Depending on the season and location crew houses can fill up QUICKLY!! In particular during March-June and also October-November to some extent, when lots of crew head to the yachting hubs such as Antibes, Palma and Fort Lauderdale. For this reason it is recommended to make reservations well in advance. Others use the Yacht Crew groups on Facebook to look for rooms, which may be an option for those seeking more privacy and fewer distractions while doing courses. However, do bear in mind that good networking can often help you find work, whether that be daywork, seasonal- or even a permanent gig. Crew houses are definitely a better option for that. Prices vary between crew houses and also between rental rooms, so it pays to price around if you are on a budget. If crew houses are fully booked, then a good alternative is to stay at a local hostel. You can check out the availability and reviews of local hostels worldwide on Hostel World.
For a list of local crew houses, please see the “Destinations”-section.
- Documents and Certificates
It is a good idea to scan all documents onto a USB and upload them to Dropbox, so they are easy to share with crew agencies and employers while also providing a safe back up. As for your certificates, do make sure to bring originals of all your yachting certificates, as these are required on board.
- Notify your bank that you will be traveling overseas prior to leaving to avoid your bank card being locked.
- Having a backup account such as Transferwise, Revolut or a local bank can come in handy if you lose access to your primary account.
- When using your bank card in a foreign country, the ATM or card reader will give you the option to choose between local currency or your own currency. Always choose local currency, as your own bank will nearly always give you a better exchange rate.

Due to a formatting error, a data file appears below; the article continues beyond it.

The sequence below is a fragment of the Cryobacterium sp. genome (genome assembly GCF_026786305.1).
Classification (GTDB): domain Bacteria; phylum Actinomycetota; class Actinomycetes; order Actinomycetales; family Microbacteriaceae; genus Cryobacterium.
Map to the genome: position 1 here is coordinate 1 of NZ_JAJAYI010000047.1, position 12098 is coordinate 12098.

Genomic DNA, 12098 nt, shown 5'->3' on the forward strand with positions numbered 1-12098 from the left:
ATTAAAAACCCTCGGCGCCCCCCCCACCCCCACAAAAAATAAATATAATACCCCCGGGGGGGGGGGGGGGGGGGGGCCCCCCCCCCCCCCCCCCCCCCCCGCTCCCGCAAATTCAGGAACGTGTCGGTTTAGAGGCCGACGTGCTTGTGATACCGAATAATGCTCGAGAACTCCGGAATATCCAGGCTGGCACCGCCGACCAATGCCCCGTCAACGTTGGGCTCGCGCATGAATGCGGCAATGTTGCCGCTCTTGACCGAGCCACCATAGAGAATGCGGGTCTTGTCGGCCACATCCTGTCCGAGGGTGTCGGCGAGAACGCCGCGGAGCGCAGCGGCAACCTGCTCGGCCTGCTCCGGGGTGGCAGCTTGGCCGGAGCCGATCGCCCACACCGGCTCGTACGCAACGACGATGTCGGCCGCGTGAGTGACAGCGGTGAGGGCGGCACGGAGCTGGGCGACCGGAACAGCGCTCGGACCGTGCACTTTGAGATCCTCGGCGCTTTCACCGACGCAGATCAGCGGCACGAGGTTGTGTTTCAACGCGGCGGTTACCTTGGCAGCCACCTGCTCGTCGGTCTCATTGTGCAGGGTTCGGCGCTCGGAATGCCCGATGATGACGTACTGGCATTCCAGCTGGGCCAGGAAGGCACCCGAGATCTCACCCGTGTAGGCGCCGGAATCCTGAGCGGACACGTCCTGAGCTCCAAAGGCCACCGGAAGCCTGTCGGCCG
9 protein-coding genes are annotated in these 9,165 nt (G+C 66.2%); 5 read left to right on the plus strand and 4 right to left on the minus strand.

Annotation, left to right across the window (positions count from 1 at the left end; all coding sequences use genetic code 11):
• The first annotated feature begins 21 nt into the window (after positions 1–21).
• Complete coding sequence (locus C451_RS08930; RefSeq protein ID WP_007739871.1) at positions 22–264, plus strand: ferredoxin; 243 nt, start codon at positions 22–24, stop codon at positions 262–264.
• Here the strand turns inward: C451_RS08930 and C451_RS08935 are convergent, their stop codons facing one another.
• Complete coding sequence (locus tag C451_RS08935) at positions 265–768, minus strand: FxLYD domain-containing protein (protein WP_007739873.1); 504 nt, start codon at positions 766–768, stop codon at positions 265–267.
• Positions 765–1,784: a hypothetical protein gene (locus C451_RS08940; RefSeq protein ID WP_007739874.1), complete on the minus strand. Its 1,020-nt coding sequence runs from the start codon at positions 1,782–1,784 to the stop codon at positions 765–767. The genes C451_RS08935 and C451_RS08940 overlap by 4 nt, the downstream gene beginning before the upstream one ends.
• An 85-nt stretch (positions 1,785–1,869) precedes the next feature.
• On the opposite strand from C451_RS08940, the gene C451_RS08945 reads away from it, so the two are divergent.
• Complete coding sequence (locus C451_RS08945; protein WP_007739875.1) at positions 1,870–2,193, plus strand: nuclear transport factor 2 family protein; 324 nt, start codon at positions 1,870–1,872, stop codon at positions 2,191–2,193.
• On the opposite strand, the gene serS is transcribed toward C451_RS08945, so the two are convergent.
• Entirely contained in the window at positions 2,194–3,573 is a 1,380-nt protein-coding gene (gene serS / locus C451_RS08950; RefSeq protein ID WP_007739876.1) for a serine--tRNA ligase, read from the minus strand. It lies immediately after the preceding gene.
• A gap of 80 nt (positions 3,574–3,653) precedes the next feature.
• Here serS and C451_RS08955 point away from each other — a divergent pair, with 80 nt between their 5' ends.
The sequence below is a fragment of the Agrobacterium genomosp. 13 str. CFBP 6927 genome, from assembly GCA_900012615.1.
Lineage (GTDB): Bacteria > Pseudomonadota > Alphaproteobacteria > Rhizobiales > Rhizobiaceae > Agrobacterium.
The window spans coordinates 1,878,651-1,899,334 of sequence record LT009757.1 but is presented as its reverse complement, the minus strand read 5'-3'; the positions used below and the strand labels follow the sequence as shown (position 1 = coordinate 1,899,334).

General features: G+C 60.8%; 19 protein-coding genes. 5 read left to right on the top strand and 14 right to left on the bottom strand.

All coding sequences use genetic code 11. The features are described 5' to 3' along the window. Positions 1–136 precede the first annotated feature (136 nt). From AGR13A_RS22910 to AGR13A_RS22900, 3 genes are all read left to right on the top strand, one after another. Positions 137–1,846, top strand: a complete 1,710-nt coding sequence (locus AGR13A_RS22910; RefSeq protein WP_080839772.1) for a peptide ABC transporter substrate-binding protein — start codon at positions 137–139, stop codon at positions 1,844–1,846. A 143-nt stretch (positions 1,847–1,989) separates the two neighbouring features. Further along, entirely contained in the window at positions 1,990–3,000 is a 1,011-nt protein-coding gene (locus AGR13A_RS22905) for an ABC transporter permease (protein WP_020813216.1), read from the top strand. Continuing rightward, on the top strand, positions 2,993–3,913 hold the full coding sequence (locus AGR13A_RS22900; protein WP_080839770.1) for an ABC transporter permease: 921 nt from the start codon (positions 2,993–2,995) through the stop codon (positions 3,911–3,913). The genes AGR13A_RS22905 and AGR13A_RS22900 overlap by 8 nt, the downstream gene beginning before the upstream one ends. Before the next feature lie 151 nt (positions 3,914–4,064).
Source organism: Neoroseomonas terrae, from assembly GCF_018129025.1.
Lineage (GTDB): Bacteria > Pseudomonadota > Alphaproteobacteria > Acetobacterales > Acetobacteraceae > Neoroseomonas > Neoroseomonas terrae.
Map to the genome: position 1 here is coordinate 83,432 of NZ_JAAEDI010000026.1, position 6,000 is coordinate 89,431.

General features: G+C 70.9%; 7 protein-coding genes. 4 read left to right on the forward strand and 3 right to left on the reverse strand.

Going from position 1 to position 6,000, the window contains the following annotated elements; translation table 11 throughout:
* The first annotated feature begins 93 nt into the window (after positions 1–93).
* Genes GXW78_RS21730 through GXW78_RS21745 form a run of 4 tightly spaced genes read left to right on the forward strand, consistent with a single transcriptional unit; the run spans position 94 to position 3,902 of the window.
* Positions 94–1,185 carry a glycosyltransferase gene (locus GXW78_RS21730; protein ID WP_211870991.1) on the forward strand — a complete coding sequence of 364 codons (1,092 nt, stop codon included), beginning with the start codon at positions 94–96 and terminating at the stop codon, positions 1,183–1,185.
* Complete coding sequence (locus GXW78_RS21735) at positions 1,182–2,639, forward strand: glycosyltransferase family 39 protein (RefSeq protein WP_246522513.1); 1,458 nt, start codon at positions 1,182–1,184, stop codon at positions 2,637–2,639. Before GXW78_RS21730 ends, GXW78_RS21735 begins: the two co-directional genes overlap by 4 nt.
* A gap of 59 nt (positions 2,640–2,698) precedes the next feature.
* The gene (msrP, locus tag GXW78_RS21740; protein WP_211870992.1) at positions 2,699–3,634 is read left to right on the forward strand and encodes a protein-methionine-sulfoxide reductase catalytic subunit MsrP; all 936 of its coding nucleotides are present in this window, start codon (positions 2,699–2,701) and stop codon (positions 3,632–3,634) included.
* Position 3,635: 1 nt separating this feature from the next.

Remember to unlock your phone in order to use a local SIM upon arrival to your new destination. Locally, you can then pick up a pay-as-you-go SIM. Ask either in the local Yacht Crew Facebook group or in the crew house, which SIM works best in the area and where to get it. You can also read further about SIM cards in the destination guide.
- Seafarer’s Discharge Book
A Seaman’s Discharge Book (aka. Seaman’s Service Book (SSB)) can be very helpful and is considered an essential document to have along with your passport and STCW certificate. The SSB presents you with several benefits;
- it proves your status as a seafarer
- it documents your sea service time, career experience and certification
- it facilitates visa applications
- it allows you to travel on a “seaman’s ticket” aka. “marine fare tickets”
- your SSB is not accepted as a substitute for your passport and/or any necessary visas
- Upon joining and leaving your vessel, always make sure to have the book signed and stamped by the captain
So, how do you get a discharge book – and which one should you get?
First of all you must possess
- a valid passport
- a valid STCW certificate
- an accepted and valid Seafarer Medical Certificate
Discharge books are available from
- your country of residence (if they issue SSBs)
- the flag state of the yacht, where you are employed
- yacht agents will also assist you with getting a seaman’s book, but you will be charged a fee for the service
A few common Seafarer’s Discharge Books used by yacht crew are issued by the following flag states;
(please report any broken links to email@example.com)
- The fees vary between flag states.
- Some registries may require you to apply through an approved agent.
- Make sure to pay good attention the instructions, as your application will suffer delay or rejection if you miss any required details.
- Copies of your certificates are normally sufficient. Don’t send your originals unless specifically required to do so!
- Expedited services are available from some maritime registries
It will be helpful to apply for a Seaman’s Discharge Book prior to leaving your country.
A Seafarer Airfare is a ticket specifically issued for mariners and a great alternative to standard airfares Traveling on a seafarer ticket offers the following benefits:
- more luggage allowance
- refundable tickets
- changeable tickets
The Seafarer Airfare comes in handy when you join or leave a vessel. Remember to have your Seaman’s Service Book ready upon checking in and when boarding your flight. To book a marine airfare you will need to contact a travel agent. Do notice that they are not necessarily any cheaper than standard airfares.